Chlorine Institute, Inc. v. FRA, et al


OPINION filed [1440648] (Pages: 11) for the Court by Judge Henderson, CONCURRING OPINION (Pages: 1) by Judge Kavanaugh [12-1298]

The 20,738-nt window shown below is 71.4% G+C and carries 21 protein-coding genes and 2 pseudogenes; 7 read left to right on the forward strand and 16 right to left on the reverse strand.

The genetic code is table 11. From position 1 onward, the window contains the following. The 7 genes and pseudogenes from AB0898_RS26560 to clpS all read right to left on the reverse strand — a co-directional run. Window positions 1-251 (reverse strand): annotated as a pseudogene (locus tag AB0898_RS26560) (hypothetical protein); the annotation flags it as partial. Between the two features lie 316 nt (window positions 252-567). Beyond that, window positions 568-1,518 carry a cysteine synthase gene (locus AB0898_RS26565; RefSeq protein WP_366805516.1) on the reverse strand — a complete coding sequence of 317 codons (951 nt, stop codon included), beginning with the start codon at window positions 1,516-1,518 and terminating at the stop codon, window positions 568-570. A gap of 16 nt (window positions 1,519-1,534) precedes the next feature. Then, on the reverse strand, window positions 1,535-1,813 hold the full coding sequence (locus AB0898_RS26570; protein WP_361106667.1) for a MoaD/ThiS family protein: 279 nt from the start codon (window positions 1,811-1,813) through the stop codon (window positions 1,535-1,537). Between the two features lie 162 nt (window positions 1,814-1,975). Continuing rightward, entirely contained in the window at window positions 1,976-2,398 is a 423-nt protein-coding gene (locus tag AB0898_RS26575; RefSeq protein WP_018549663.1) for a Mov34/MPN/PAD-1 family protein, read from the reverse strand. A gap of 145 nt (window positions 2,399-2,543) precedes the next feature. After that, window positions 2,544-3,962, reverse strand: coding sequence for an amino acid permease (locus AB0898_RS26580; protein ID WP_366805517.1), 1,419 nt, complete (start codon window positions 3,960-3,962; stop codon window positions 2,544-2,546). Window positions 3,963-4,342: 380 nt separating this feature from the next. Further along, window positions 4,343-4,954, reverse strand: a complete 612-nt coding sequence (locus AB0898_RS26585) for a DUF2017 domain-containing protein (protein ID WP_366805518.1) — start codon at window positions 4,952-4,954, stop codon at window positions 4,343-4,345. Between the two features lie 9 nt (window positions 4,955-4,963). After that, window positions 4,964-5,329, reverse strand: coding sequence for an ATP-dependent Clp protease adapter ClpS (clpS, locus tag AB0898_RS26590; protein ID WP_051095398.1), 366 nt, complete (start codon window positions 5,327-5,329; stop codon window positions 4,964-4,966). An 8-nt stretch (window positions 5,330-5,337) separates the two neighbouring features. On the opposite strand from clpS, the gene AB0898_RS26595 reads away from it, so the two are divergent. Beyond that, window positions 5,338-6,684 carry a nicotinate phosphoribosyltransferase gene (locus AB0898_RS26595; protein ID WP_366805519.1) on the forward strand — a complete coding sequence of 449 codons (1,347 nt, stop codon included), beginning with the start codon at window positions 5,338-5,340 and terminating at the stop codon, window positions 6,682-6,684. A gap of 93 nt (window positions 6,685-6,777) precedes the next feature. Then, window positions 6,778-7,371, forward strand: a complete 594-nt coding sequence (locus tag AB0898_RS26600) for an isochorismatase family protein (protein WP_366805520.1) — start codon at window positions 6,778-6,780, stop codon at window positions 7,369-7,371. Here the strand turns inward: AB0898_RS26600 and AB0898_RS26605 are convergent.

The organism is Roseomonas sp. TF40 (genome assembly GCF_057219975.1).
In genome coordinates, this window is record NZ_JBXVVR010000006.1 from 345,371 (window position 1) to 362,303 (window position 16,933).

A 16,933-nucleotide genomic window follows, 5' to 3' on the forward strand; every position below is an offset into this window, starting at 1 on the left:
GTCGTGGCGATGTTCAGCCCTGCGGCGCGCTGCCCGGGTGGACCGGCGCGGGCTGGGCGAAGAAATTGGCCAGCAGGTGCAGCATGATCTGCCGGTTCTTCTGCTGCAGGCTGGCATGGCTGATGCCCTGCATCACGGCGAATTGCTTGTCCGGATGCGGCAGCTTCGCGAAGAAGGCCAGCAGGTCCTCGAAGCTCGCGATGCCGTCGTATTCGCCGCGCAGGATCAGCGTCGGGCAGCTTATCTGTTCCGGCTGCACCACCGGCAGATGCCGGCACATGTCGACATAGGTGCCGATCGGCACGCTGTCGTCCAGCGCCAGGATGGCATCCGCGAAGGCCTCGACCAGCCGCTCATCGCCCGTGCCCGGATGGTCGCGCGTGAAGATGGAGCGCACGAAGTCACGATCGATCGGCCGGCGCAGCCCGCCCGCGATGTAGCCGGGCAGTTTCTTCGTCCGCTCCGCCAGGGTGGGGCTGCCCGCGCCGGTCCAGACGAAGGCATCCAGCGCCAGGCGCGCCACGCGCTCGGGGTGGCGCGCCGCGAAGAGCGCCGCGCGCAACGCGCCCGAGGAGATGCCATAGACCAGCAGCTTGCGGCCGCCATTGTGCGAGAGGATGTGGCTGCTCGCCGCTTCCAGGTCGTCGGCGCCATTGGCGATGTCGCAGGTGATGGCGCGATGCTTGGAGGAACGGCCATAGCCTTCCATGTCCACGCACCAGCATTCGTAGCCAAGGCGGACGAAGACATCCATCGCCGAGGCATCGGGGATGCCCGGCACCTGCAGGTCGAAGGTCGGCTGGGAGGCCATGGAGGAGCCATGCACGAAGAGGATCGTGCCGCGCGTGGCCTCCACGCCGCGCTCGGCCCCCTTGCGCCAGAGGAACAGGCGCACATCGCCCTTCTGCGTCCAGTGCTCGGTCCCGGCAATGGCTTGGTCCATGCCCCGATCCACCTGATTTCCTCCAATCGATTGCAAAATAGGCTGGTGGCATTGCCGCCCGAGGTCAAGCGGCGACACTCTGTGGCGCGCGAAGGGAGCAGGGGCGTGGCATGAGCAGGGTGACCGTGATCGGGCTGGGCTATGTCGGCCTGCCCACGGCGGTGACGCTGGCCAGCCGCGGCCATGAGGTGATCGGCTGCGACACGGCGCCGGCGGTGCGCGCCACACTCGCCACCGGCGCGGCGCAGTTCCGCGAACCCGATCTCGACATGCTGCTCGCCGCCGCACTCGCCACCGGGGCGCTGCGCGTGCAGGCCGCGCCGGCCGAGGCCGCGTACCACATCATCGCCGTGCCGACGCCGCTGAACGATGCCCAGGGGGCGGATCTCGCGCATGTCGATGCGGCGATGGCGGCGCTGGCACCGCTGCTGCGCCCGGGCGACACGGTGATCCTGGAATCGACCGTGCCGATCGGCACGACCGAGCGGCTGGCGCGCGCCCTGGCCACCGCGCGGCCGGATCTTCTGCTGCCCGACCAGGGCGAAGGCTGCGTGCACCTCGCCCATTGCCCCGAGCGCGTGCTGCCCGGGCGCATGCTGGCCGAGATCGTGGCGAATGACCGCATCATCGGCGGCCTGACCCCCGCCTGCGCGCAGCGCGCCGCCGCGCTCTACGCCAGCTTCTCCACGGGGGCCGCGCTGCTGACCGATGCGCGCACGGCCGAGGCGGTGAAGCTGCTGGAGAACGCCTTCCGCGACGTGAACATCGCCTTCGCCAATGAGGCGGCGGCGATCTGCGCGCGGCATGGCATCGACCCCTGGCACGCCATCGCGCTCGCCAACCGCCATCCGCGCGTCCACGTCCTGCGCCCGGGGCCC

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USCA Case #12-1298 Document #1440648 Filed: 06/11/2013 United States Court of Appeals FOR THE DISTRICT OF COLUMBIA CIRCUIT Argued April 4, 2013 Decided June 11, 2013 No. 12-1298 CHLORINE INSTITUTE, INC., PETITIONER v. FEDERAL RAILROAD ADMINISTRATION, ET AL., RESPONDENTS On Petition for Review of a Final Rule of the Federal Railroad Administration Paul M. Donovan argued the cause for the petitioner. Mark W. Pennak, Attorney, United States Department of Justice, argued the cause for the respondents. Stuart F. Delery, Principal Deputy Assistant Attorney General, Michael Jay Singer, Attorney, Paul M. Geier, Assistant General Counsel, United States Department of Transportation, Peter J. Plocki, Deputy Assistant General Counsel, and Christopher Perry and Rebecca S. Behravesh, Trial Attorneys, Federal Railroad Administration, were on brief. Thomas H. Dupree Jr., Michael R. Huston, Louis P. Warchot and Michael J. Rush were on brief for amicus curiae Association of American Railroads in support of the respondents. Page 1 of 12 USCA Case #12-1298 Document #1440648 Filed: 06/11/2013 2 Before: HENDERSON, BROWN and KAVANAUGH, Circuit Judges. Opinion for the Court filed by Circuit Judge HENDERSON. Concurring Opinion filed by Circuit Judge KAVANAUGH. KAREN LECRAFT HENDERSON, Circuit Judge: The Chlorine Institute, Inc. (Institute)1 challenges the final rule promulgated by the Federal Railroad Administration (FRA) to implement section 104 of the Rail Safety Improvement Act of 2008 (Act), which requires that a qualifying rail carrier submit an implementation plan to install a “positive train control” (PTC) system2 no later than December 31, 2015 on certain tracks used for passenger service or for transporting “poison- or toxic- byinhalation” hazardous material (PIH or TIH), such as chlorine, Pub. L. No. 110-432 § 104(a)(1), 122 Stat. 4848, 4857 (Oct. 16, 2008) (49 U.S.C. §20157(a)(1)). Positive Train Control Systems (RRR), 77 Fed. Reg. 28,285 (May 14, 2012) (2012 Final Rule). The 2012 Final Rule establishes 2008 as the baseline year for determining whether tracks carry passengers or PIH so as to require PTC—subject to an exclusion/removal exception for segments that will no longer carry such traffic as of the December 31, 2015 implementation deadline. The Institute challenges as arbitrary and capricious and contrary to congressional intent FRA’s decision to omit from the 2012 Final Rule a two-part risk assessment test a carrier had been required 1 The Institute is a trade association representing producers, packagers, distributors, users and suppliers of chlorine and related products. 2 A PTC system is “a system designed to prevent train-to-train collisions, over-speed derailments, incursions into established work zone limits, and the movement of a train through a switch left in the wrong position.” 49 U.S.C. § 20157(i)(3); see 49 C.F.R. subt. B, ch. II, pt. 236, Subpt. I. Page 2 of 12 USCA Case #12-1298 Document #1440648 Filed: 06/11/2013 3 to meet to qualify for exclusion/removal under two previous PTC rules. Because the Institute has not established that its members now face a present or imminent injury from the 2012 Final Rule’s omission, we conclude its challenge is not ripe. I. In 2008, the Congress enacted the Act with the intent, inter alia, “to prevent railroad fatalities, injuries, and hazardous materials releases.” Pub. L. No. 110-432, 122 Stat. at 4848. Section 104 of the Act governs the “[i]mplementation of positive train control systems” and requires that no later than 18 months after its enactment date of October 16, 2008, each Class I railroad carrier3 and any entity providing regularly scheduled intercity or commuter rail passenger transportation develop and submit to the Department of Transportation a plan for implementing a positive train control system by December 31, 2015, governing operations on— (A) its main line over which intercity rail passenger transportation or commuter rail passenger transportation, as defined in section 24102, is regularly provided; (B) its main line over which poison- or toxicby-inhalation hazardous materials, as defined in [49 C.F.R. §§] 171.8, 173.115, and 173.132 . . . , are transported; and (C) such other tracks as the Secretary [of Transportation] may prescribe by regulation or order. 3 A Class I carrier is one having annual operating revenues of $250 million or more. Commuter Rail Div. of Reg’l Transp. Auth. v. Surface Transp. Bd., 608 F.3d 24, 28 n.2 (D.C. Cir. 2010) (citing 49 C.F.R. § 1201.1-1). Page 3 of 12 USCA Case #12-1298 Document #1440648 Filed: 06/11/2013 4 49 U.S.C. § 20157(a)(1).4 Section 104 further (1) authorizes the Secretary to “provide technical assistance and guidance to railroad carriers in developing the [required PTC] plans,” (2) requires the Secretary to conduct an annual review to ensure the carriers’ compliance therewith and to report to the Congress no later than December 31, 2012 on the carriers’ progress and (3) authorizes the Secretary to assess civil penalties for violating any of section 20157’s provisions. Id. § 20157(b)-(e). In addition, section 104(g) vests the Secretary with broad implementation authority: The Secretary shall prescribe regulations or issue orders necessary to implement this section, including regulations specifying in appropriate technical detail the essential functionalities of positive train control systems, and the means by which those systems will be qualified. Id. § 20157(g).5 Accordingly, in July 2009, FRA issued a notice of proposed rulemaking to implement the mandate. Positive Train Control Systems, 74 Fed. Reg. 35,950 (July 21, 2009). FRA has since promulgated three successive final rules governing PTC. The first rule, issued in January 2010, established calendar year 2008 as the baseline year for determining whether a main line carries either passenger or PIH traffic so as to require PTC. Positive Train Control Systems, 75 Fed. Reg. 2598, 2700 (Jan. 15, 2010) (January 2010 Final Rule) (49 C.F.R. § 236.1005(b)(2) (2010)). Recognizing, however, 4 “The term ‘main line’ means a segment or route of railroad tracks over which 5,000,000 or more gross tons of railroad traffic is transported annually . . . .” 49 U.S.C. § 20157(i)(2). 5 The Secretary delegated to the FRA his authority to implement the Act. 49 C.F.R. § 1.49(oo) (2009), recodified at id. § 1.89(b) (2012). Page 4 of 12 USCA Case #12-1298 Document #1440648 Filed: 06/11/2013 5 that routing could change between the 2008 baseline and the Act’s December 31, 2015 PTC implementation deadline, the January 2010 Final Rule permitted a railroad to request the “[e]xclusion or removal of track segments from [the] PTC baseline . . . based upon changes in rail traffic such as reductions in total traffic volume or cessation of passenger or PIH service.” Id. at 2701 (49 C.F.R. § 236.1005(b)(4)(I) (2010)). “In the case of cessation of PIH traffic over a track segment,” the request was to be approved “upon a showing by the railroad that . . . [t]here is no remaining local PIH traffic expected on the track segment” and that the PTC exclusion/removal satisfied a twopart test, which included: (1) an “alternative route” analysis requiring that alternative route(s) to the excluded tracks be “shown to be substantially as safe and secure” as the excluded tracks; and (2) a “residual risk” analysis, requiring that, after cessation of PIH traffic, “the remaining risk associated with PTC-preventable accidents” not exceed the average comparable risks of other tracks required to be PTC-equipped. Id. at 270102 (49 C.F.R. § 236.1005(b)(4)(I) (2010), superseded by 49 C.F.R. § 236.1020 (effective Nov. 26, 2010)).6 Finally, the January 2010 Final Rule warned: This is a final rule; however, FRA has identified specific provisions for which we are considering making changes to the final rule, if warranted by the public comments received. We expect to publish our response to those comments, including any possible 6 The two-part test was new in the January 2010 Final Rule. The proposed rule had simply “said that changes from the 2008 base could be granted if ‘consistent with safety.’ ” January 2010 Final Rule, 75 Fed Reg. at 2619. FRA explained that the two-part test “fleshes out the ‘consistent with safety’ notion contained in the proposed rule with the desired objective of providing greater predictability, transparency, and consistency in decision making.” Id. at 2620. Page 5 of 12 USCA Case #12-1298 Document #1440648 Filed: 06/11/2013 6 changes to the rule made as a result of them, as soon as possible following the end of the comment period. However, the limited areas of this rule open for additional comment do not affect the requirement for railroads to prepare and submit plans in accordance with the deadlines established in this final rule. Id. at 2598. In particular, it advised: FRA will continue to seek comments limited to increasing the clarity, certainty, and transparency of the criteria governing the removal from a PTC[ Implementation Plan] (and therefore from the requirement to install PTC) of any track segments on which PTC systems have yet to be installed for which a railroad seeks relief from the requirement to install PTC. . . . Any further comments should be limited to the scope of the issues indicated in this preamble to which FRA seeks further comments. Id. at 2605. After further comments and a hearing, FRA promulgated its second final rule in September 2010. Positive Train Control Systems, 75 Fed. Reg. 59,108 (Sept. 27, 2010). (September 2010 Final Rule). The September 2010 Final Rule left the exclusion/removal provision largely unchanged but moved it to a separate, newly promulgated regulation, 49 C.F.R. § 236.1020 (“Exclusion of track segments for implementation due to cessation of PIH materials service or rerouting.” (2010-11)). 75 Fed. Reg. at 59,117. Under the reworded (but substantively unchanged) regulation, each carrier was required to show that there was “no remaining local PIH materials traffic expected on the track segment” and that the rerouting passed both the “alternative route” and the “residual risk” prongs of the qualifying test. Id. at 59,117 (49 C.F.R. § 236.1020(b)(1)(-3) (2010)). Page 6 of 12 USCA Case #12-1298 Document #1440648 Filed: 06/11/2013 7 The Association of American Railroads (AAR) petitioned this court to review both the January 2010 Final Rule and the September 2010 Final Rule, challenging, inter alia, the “backward-looking” 2008 baseline. See Pet’r Br., Ass’n of Am. R.Rs. v. Fed. R.R. Admin., Nos. 10-1198 & 10-1308, at 36 (D.C. Cir. Nov. 10, 2010). On March 2, 2011, AAR and FRA reached a settlement, agreeing to move to hold the case in abeyance pending a new rulemaking proceeding. On March 3, 2011, we granted their motion. Ass’n of Am. R.Rs. v. Fed. R.R. Admin., Nos. 10-1198 & 10-1308 (D.C. Cir. filed Mar. 3, 2011) (per curiam order). Pursuant to the settlement, in August 2011, FRA filed a new Notice of Proposed Rulemaking to consider eliminating the twopart test for exclusion/removal from the 2008 baseline. Positive Train Control Systems, 76 Fed. Reg. 52,918, 52,921 (Aug. 24, 2011). In May 2012, FRA published the 2012 Final Rule, which did precisely that, stating in the preamble: “Having considered the public comments on the [Notice of Proposed Rulemaking], FRA is promulgating this final rule eliminating the two qualifying tests.” 77 Fed. Reg. at 28,286. FRA explained that retaining the two-part test “could potentially require PTC system implementation at a great cost to the railroads on lines that will not carry PIH materials traffic as of December 31, 2015.” Id. at 28,298. Accordingly, under the 2012 Final Rule, an exclusion/removal request is approved upon a showing that, as of December 31, 2015, there will be no passenger service or PIH traffic on the tracks. Id. at 28,305 (codified at 49 C.F.R. § 236.1005(b)(4)(ii) (2012)). The Institute timely petitioned for review. II. Ordinarily, we would review FRA’s interpretation of the Act under Chevron USA Inc. v. Natural Resources Defense Council, 467 U.S. 837 (1984), and FRA’s application of the statute pursuant to the Administrative Procedure Act, 5 U.S.C. Page 7 of 12 USCA Case #12-1298 Document #1440648 Filed: 06/11/2013 8 §§ 701 et seq. See Ass’n of Am. R.Rs. v. Dep’t of Transp., 38 F.3d 582 (D.C. Cir. 1994). Here, however, we lack jurisdiction to consider the Institute’s arguments on the merits because its challenge is not ripe. See Exxon Mobil Corp. v. FERC, 501 F.3d 204, 207 (D.C. Cir. 2007) (“Before we reach the merits . . . , we consider whether the issue is ripe for judicial review. . . . The question of ripeness goes to our subject matter jurisdiction, and thus we can raise the issue sua sponte at any time.” (quotation marks omitted)). The ripeness doctrine is “designed ‘to prevent the courts, through avoidance of premature adjudication, from entangling themselves in abstract disagreements over administrative policies, and also to protect the agencies from judicial interference until an administrative decision has been formalized and its effects felt in a concrete way by the challenging parties.” Nat’l Park Hospitality Ass’n v. Dep’t of Interior, 538 U.S. 803, 807-08 (2003) (quoting Abbott Labs. v. Gardner, 387 U.S. 136, 148–149 (1967)). “Part of the doctrine is subsumed into the Article III requirement of standing, which requires a petitioner to allege inter alia an injury-in-fact that is ‘imminent’ or ‘certainly impending.’ ” Am. Petroleum Inst. v. EPA, 683 F.3d 382, 386 (D.C. Cir. 2012); see Blanchette v. Conn. Gen. Ins. Corps., 419 U.S. 102, 138 (1974) (“[I]ssues of ripeness involve, at least in part, the existence of a live ‘Case or Controversy’ . . . .”); Wyo. Outdoor Council v. U.S. Forest Serv., 165 F.3d 43, 48 (D.C. Cir. 1999) (“Just as the constitutional standing requirement for Article III jurisdiction bars disputes not involving injury-in-fact, the ripeness requirement excludes cases not involving present injury.”); Nat’l Treasury Emps. Union v. United States, 101 F.3d 1423, 1427 (D.C. Cir. 1996) (“Ripeness, while often spoken of as a justiciability doctrine distinct from standing, in fact shares the constitutional requirement of Page 8 of 12 USCA Case #12-1298 Document #1440648 Filed: 06/11/2013 9 standing that an injury in fact be certainly impending.”).7 The Institute has failed this part of the ripeness test because it has not demonstrated that it faces an imminent or certainly impending injury. To establish such an injury, the Institute must show that “at least one of its members ‘is under threat of suffering “injury in fact” that is concrete and particularized [and] the threat must be actual and imminent, not conjectural or hypothetical.’ ” Nat’l Ass’n of Home Builders v. EPA, 667 F.3d 6, 12 (D.C. Cir. 2011) (quoting Summers v. Earth Island Inst., 555 U.S. 488, 493 (2009)); see also Lujan v. Defenders of Wildlife, 504 U.S. 555, 560 (1992). The Institute claims its members are “directly injured by FRA’s policy decision to no longer rely upon traffic movements during 2008 as the basis for PTC Implementation Plans [] and by the elimination of the two-part test and the resulting ability of the railroads to restrict or eliminate chlorine transportation by rail,” because PIH traffic will no longer be able to travel over those tracks that a carrier does not equip with PTC. Pet’r Br. 6; see also id. at 7-8 (citing “the injury imposed by FRA in eliminating 2008 as the base year for determining track segments requiring PTC, and eliminating the two-part test allowing the nation’s major railroads to reduce the trackage over which they carry chlorine and other TIH materials”); id. at 9 (“The causal relationship between the elimination of the 2008 base year and the two-part test was to injure chlorine and other TIH shippers by limiting or eliminating their ability to ship their products by rail.”). According to the Institute, the “most immediate impact on TIH shippers, including chlorine shippers, would be to severely limit or eliminate their ability to ship product by rail, and thus to remain in the chlorine manufacturing 7 “Even if a case is ‘constitutionally ripe,’ though, there may also be ‘prudential reasons for refusing to exercise jurisdiction.’ ” Am. Petroleum Inst. v. EPA, 683 F.3d at 386. Page 9 of 12 USCA Case #12-1298 Document #1440648 Filed: 06/11/2013 10 and consuming business” Id. at 9 (emphasis added). But the described impact is—at most—speculative. At this stage, we do not know which track segments will be fitted with PTC under the plans that are submitted by carriers and ultimately approved by FRA—much less whether any Institute member’s ability to ship PIH will be significantly affected because more tracks will not require PTC under the 2012 Final Rule than would have under the January 2010 and September 2010 Final Rules. Cf. Id. (“No one can predict the result of each and every application of the two-part test to any track segment . . . .”). Nor has the Institute asserted any carrier has diminished—or is about to diminish—any individual member’s shipping ability—only that a carrier could do so. See, e.g., Id. at 8 (“[W]ith the passage of the [Act] the railroads were inadvertently given the perfect opportunity to restrict or eliminate chlorine shipments by rail.” (emphasis added)); Reply Br. 13-14 (“[T]he railroads will be permitted to avoid PTC installation on thousands of miles of rail tracks. The absence of PTC on those tracks will prohibit the Institute’s members from shipping chlorine over those tracks and eliminate the ability for those members to market their chlorine in the normal course of business.” (emphasis added)). FRA acknowledges that eliminating the two-part test will result in a “smaller map of PTC-equipped line segments,” causing more rerouting of PIH traffic than under the 2010 rules. See 2012 Final Rule, 77 Fed. Reg. at 28,291. But rerouting—which is a necessary consequence of the Congress’s decision to restrict PIH traffic to PTC-equipped tracks—does not necessarily “severely limit” or “eliminate” a chlorine shipper’s ability to ship its product by rail—it simply requires a different shipping route be used. At this point, we do not know how routing may change—or whether the additional rerouting under the 2012 Final Rule will affect—an Institute member’s ability to transport Page 10 of 12 USCA Case #12-1298 Document #1440648 Filed: 06/11/2013 11 chlorine.8 As the PTC Implementation Plan process advances and its impact becomes clearer, such an injury may indeed emerge and the Institute’s challenge may thereby ripen.9 It is not ripe now. For the foregoing reasons, we dismiss the Institute’s petition for lack of jurisdiction. So ordered. 8 The picture is further blurred by the prospect that three separate federal agencies may be involved in shaping it: (1) FRA, which regulates PTC; (2) the Pipeline and Hazardous Materials Safety Administration, which carries out “duties and powers related to pipeline and hazardous materials transportation and safety,” 49 U.S.C. § 108(f), including overseeing rail carrier routing, 49 C.F.R. § 172.820; and (3) the Surface Transportation Board (STB), which generally regulates rail carrier transportation, service and rates, see 49 U.S.C. § 11101. FRA insists that the STB’s exercise of its own authority to enforce a railroad carrier’s statutory obligation to “provide [] transportation or service on reasonable request,” id. § 11101(a), will ensure the availability of rail carriage to PIH shippers. See Oral Argument Recording at 37:50 (Apr. 4, 2013) (“Positive Train Control takes a backseat to the common carriage requirement.”). We need not unravel the tangled regulatory interaction but only note that it adds to the unpredictability regarding future PIH transportation availability. 9 Under the 2012 Final Rule, third parties such as the Institute “have an opportunity to express their views on the plans submitted pursuant to the PTC rule.” 77 Fed. Reg. at 28,290. Under 49 C.F.R. § 236.1011(e): Upon receipt of a [PTC plan], FRA posts on its public web site notice of receipt and reference to the public docket in which a copy of the filing has been placed. FRA may consider any public comment on each document to the extent practicable within the time allowed by law and without delaying implementation of PTC systems. Page 11 of 12 USCA Case #12-1298 Document #1440648 Filed: 06/11/2013 KAVANAUGH, Circuit Judge, concurring: I join the Court’s opinion but add a point significant to my resolution of the case. As was discussed at oral argument, the Surface Transportation Board will ensure that chlorine shippers continue to receive common-carrier transportation on railroads when such transportation is reasonably requested. See 49 U.S.C. § 11101(a) (“A rail carrier providing transportation or service subject to the jurisdiction of the Board under this part shall provide the transportation or service on reasonable request.”). When the Board requires a railroad to provide common-carrier service to chlorine shippers, the railroad will have to allow the shipment and, if necessary under the Rail Safety Improvement Act of 2008, will have to equip the relevant track with positive train control. With that understanding, I join the judgment and opinion of the Court holding that the Chlorine Institute does not at this time face an actual or imminent injury from the 2012 Final Rule. Page 12 of 12